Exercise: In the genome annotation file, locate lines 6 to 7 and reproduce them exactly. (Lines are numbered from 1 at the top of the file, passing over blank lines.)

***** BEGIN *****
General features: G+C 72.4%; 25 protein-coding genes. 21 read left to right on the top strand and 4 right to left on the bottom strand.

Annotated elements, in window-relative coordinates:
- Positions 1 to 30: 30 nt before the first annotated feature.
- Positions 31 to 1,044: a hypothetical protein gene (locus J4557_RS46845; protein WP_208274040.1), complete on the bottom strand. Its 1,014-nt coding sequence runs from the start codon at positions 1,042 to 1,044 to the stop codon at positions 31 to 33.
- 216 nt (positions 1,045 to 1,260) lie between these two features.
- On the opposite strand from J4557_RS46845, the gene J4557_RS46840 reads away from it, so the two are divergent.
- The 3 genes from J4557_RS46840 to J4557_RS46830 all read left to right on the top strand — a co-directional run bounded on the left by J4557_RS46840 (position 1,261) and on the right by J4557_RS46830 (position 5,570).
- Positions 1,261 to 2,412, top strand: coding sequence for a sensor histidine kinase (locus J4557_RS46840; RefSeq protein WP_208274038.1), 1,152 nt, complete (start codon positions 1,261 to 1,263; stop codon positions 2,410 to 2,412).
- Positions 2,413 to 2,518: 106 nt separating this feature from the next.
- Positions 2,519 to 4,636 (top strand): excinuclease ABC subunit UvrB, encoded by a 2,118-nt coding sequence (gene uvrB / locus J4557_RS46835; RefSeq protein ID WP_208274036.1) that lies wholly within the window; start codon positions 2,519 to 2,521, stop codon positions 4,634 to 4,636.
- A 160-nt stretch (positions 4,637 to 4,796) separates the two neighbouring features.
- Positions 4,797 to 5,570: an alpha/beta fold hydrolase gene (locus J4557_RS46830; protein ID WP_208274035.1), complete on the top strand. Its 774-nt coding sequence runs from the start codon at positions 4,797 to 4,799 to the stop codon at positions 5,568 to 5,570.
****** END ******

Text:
- On the opposite strand from J4557_RS46845, the gene J4557_RS46840 reads away from it, so the two are divergent.
- The 3 genes from J4557_RS46840 to J4557_RS46830 all read left to right on the top strand — a co-directional run bounded on the left by J4557_RS46840 (position 1,261) and on the right by J4557_RS46830 (position 5,570).